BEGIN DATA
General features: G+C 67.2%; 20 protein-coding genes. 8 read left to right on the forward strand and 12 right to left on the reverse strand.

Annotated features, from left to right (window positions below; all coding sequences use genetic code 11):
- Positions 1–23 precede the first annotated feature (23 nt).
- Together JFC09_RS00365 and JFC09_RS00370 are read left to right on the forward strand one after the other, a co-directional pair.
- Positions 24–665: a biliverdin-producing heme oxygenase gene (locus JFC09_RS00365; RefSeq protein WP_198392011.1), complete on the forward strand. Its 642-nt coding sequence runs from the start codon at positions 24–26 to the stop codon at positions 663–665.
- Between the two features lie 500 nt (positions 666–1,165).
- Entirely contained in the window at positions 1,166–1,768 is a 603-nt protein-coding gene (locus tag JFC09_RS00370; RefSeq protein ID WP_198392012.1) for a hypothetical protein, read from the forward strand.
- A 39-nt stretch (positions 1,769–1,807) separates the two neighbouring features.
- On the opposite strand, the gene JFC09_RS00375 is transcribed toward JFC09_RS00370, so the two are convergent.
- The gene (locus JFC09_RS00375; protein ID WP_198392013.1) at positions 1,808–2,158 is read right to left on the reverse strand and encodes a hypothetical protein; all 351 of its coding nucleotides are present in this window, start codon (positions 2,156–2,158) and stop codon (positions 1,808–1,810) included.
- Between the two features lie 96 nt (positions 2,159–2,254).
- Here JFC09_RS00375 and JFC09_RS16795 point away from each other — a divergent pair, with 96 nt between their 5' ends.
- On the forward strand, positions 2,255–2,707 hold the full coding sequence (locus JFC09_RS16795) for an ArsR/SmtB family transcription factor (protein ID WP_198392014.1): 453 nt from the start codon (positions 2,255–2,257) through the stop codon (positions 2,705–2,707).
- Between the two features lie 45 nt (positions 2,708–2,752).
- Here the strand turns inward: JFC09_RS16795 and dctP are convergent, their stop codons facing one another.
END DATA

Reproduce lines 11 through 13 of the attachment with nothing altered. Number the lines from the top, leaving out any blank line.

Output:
- Between the two features lie 96 nt (positions 2,159–2,254).
- Here JFC09_RS00375 and JFC09_RS16795 point away from each other — a divergent pair, with 96 nt between their 5' ends.
- On the forward strand, positions 2,255–2,707 hold the full coding sequence (locus JFC09_RS16795) for an ArsR/SmtB family transcription factor (protein ID WP_198392014.1): 453 nt from the start codon (positions 2,255–2,257) through the stop codon (positions 2,705–2,707).